Saturday, May 2, 2015

Lightsaber Yoda ain't enough

As you may recall from this post, I set out to watch one of the six Star Wars movies per two-month period of 2015, in the order of the story's chronology, leading up to the release of Star Wars: Episode VII - The Force Awakens in December. I did watch the next movie by the end-of-April deadline, but the fact that I dragged out the write-up until May shows you how little of value I'm finding to discuss in the so-far disappointing series.

But proceeding diligently onward, with the knowledge that things will get better by mid-summer ...

It shows you how much we were still in the clutches of prequel optimism that I went to see Star Wars: Episode II - Attack of the Clones twice in the theater, merely on the strength of seeing Yoda brandish a lightsaber.

That was still pretty much the only time I was inclined to wake my wife as she slept through the second half of the movie on our couch last Saturday night. Conscious of an incident that's famous in our household -- the so-called "Nacho Libre incident," where I inexplicably shook the cushion to rouse her during the third of act of a movie that was disappointing us both -- I decided just to let her sleep.

Thirteen years removed from the release of Attack of the Clones, that still-cool climactic moment is so evidently, clearly, obviously a case of too little, too late.

While I have tended to think of myself as a decent-sized supporter of this movie, my 2015 viewing has reminded me of the criticisms that are all too familiar from any discussion of the movies that are now dismissively (though technically accurately) referred to as the prequels. And though Jake Lloyd was heavily criticized for his portrayal of Annakin Skywalker as a child -- a criticism that is hardly charitable for an actor his age -- I now wonder if Hayden Christensen may make out worse as the older version of Annakin. Especially since as an adult, he should have more finely tuned acting instincts.

He was only barely an adult, having turned 21 less than a month before the movie's release, but he makes the cutoff nonetheless. Still, there's something about the petulance to the way he plays the role that makes him seem even more childish than Lloyd. Although almost none of this was done in The Phantom Menace, for the obvious reason of not wanting to make a child seem like a sadistic monster, one of the main narrative goals of Attack of the Clones always had to be to plant "Darth seeds." Even though the character is generally heroic, we have to see his future turn to the dark side start to be foreshadowed.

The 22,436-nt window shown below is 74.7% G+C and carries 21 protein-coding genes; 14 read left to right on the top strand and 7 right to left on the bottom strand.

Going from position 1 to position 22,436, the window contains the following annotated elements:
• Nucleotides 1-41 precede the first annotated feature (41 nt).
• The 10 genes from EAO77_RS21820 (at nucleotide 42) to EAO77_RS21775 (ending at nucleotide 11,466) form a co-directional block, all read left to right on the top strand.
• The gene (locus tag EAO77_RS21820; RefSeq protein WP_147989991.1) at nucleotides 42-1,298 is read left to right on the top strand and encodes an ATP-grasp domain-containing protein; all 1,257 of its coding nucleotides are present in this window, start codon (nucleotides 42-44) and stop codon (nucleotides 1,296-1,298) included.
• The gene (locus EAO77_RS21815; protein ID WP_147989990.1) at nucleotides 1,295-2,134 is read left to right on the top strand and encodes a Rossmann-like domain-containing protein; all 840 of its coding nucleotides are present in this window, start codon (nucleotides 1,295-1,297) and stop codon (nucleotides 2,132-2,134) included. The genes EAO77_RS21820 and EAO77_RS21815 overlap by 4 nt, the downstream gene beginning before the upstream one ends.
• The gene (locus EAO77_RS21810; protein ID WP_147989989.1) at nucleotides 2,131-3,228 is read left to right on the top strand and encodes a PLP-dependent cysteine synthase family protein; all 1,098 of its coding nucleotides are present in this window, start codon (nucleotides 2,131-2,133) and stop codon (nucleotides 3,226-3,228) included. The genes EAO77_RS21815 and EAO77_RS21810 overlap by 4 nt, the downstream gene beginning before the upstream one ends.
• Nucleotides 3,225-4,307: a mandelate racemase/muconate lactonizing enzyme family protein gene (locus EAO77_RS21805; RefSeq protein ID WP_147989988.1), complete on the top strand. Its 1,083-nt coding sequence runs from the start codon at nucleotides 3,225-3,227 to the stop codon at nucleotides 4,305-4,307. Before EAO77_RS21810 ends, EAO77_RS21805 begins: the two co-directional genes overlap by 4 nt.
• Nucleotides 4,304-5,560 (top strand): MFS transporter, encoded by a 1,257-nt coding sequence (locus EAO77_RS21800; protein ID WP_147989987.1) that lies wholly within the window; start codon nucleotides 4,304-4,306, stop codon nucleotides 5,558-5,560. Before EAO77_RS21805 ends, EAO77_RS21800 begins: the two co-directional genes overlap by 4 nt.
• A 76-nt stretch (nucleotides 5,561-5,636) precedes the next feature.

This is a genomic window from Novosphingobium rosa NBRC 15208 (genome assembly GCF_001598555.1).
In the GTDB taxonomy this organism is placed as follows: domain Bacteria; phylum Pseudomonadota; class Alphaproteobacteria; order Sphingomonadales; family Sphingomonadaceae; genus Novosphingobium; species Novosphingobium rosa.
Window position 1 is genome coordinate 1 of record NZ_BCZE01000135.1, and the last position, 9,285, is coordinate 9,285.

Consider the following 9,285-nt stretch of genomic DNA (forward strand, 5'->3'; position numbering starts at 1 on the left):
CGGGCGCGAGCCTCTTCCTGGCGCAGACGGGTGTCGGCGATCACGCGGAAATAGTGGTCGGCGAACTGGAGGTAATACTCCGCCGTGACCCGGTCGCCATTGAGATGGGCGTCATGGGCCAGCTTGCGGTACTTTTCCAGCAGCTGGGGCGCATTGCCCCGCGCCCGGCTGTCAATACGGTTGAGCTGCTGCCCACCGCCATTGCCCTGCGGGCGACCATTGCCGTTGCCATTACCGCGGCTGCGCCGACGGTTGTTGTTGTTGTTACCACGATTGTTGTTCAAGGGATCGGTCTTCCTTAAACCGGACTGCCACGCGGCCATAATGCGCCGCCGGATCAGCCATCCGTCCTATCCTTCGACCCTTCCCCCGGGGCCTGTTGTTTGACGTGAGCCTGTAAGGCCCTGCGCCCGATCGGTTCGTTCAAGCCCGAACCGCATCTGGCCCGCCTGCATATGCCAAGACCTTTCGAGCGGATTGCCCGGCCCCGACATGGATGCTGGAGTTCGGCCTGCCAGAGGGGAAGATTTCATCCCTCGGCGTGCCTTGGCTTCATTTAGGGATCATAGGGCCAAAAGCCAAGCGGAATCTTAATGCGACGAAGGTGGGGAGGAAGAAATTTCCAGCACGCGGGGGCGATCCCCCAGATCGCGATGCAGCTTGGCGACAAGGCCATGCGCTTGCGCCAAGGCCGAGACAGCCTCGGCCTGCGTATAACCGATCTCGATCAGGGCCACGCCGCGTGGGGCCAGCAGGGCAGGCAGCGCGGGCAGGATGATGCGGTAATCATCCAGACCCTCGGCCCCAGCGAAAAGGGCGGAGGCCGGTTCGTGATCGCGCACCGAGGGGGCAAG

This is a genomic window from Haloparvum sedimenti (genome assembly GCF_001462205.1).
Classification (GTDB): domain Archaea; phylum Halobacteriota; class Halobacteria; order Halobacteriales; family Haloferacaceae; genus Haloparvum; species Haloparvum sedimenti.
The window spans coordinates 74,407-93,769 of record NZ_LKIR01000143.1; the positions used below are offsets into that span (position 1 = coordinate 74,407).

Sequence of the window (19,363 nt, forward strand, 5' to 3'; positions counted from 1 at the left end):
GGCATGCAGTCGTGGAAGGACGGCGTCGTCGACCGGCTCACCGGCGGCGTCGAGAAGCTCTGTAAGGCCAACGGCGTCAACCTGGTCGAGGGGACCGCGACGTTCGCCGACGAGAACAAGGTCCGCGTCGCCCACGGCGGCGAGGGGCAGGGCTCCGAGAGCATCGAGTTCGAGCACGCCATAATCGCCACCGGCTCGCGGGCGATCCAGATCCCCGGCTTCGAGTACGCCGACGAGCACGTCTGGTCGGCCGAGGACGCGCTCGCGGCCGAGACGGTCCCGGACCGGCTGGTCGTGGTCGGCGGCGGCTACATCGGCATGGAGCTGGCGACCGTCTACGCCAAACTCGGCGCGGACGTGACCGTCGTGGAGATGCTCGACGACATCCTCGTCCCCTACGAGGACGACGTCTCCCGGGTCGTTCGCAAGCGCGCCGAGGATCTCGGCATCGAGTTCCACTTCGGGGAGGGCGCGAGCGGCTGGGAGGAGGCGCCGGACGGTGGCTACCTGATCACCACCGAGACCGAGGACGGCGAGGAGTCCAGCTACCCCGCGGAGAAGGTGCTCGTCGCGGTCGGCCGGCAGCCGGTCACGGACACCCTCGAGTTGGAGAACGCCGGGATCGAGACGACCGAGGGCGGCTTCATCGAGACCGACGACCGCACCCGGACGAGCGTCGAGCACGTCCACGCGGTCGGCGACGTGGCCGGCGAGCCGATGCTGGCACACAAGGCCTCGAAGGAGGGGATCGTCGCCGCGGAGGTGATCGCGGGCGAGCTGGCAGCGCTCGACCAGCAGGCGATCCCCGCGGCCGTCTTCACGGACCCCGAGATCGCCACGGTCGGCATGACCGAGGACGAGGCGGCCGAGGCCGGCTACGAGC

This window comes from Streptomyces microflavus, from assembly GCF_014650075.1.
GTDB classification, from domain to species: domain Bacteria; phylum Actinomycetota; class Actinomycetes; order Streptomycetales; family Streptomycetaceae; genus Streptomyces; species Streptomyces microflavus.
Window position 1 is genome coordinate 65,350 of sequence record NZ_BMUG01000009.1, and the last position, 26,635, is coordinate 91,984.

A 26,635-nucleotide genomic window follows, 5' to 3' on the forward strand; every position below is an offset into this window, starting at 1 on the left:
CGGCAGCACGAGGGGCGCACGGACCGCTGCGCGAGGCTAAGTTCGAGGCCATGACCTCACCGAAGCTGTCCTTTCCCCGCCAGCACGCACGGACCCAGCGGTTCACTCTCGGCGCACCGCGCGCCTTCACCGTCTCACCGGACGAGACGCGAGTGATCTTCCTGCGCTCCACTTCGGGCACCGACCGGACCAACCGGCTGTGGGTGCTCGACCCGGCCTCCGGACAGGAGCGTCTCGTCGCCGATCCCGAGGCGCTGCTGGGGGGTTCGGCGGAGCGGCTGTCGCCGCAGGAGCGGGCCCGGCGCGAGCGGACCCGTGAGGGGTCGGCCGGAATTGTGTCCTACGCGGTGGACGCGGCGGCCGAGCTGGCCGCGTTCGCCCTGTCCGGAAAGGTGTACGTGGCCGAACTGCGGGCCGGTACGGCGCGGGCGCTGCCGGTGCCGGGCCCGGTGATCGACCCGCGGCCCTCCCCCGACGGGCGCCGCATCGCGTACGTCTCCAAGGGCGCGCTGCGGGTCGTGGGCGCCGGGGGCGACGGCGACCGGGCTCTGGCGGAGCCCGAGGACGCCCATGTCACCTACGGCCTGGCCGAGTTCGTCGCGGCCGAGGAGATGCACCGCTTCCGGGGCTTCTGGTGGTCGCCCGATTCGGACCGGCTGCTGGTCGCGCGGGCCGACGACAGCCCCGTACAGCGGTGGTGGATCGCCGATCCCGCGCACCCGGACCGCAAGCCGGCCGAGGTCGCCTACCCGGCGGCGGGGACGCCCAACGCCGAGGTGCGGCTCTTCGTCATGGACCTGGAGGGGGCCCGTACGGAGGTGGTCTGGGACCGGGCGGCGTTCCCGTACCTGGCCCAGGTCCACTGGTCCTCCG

And the way Christensen -- and let's not forget the hardly blameless George Lucas -- does it is to act really pissy for almost no reason at all. Although I guess I was not all that bothered by this back in 2002, nowadays I notice how awkward it is for him to spit out anger at characters like Obi-Wan Kenobi, without that anger being supported by the characters' actions. Obi-Wan has one or two moments of superficial scolding of Annakin, and it leads to abrupt Annakin tirades about jealousy and the like.

In any case, it's next to impossible to figure out how an intelligent, cool babe like Padme would fall for him.

My wife's primary observation -- from the part of the movie she saw, anyway -- was how humorless George Lucas is this time around. Another well-worn observation in the internet communities that discuss this kind of thing, but those communities usually carry a lot of baggage, and my wife does not. So it was a good reminder to see her reach these conclusions on her own, without being poisoned by the opinions of a thousand trolls. She saw and identified the stiffness of these movies on her own -- indeed, it was such stiffness that had limited her previous prequel intake to only The Phantom Menace.

Taking her own observation and building upon it, I offered the following contrast from another movie in the series directed by Lucas. And this is the first time I'm trying to imbed a gif into my blog, so let's hope it works:

If Lucas could make his characters funny in Star Wars -- or as we are now obliged to call it, Star Wars: Episode IV - A New Hope -- why couldn't any of that have carried over here? Oh, he tries. During that really-not-very-exciting opening chase scene among the flying cars in that city on Coruscant, Obi-Wan quips "I hate it when he does that" after the headstrong Annakin does a seemingly random freefall to the point he believes the car they're chasing will be. It's not funny, like a Harrison Ford line delivery -- it's as leaden as Christensen's plummeting body.

"Pompous" is the word my wife also used to describe the affairs in this movie, and I believe that may be the first time I've heard anyone apply such a just term to these movies.

Having said all this, my wife still vows to try to watch Star Wars: Episode III - Revenge of the Sith with me before the end of June.

Assuming she is allowed to sleep through whatever percentage of it she deems fit, that is.

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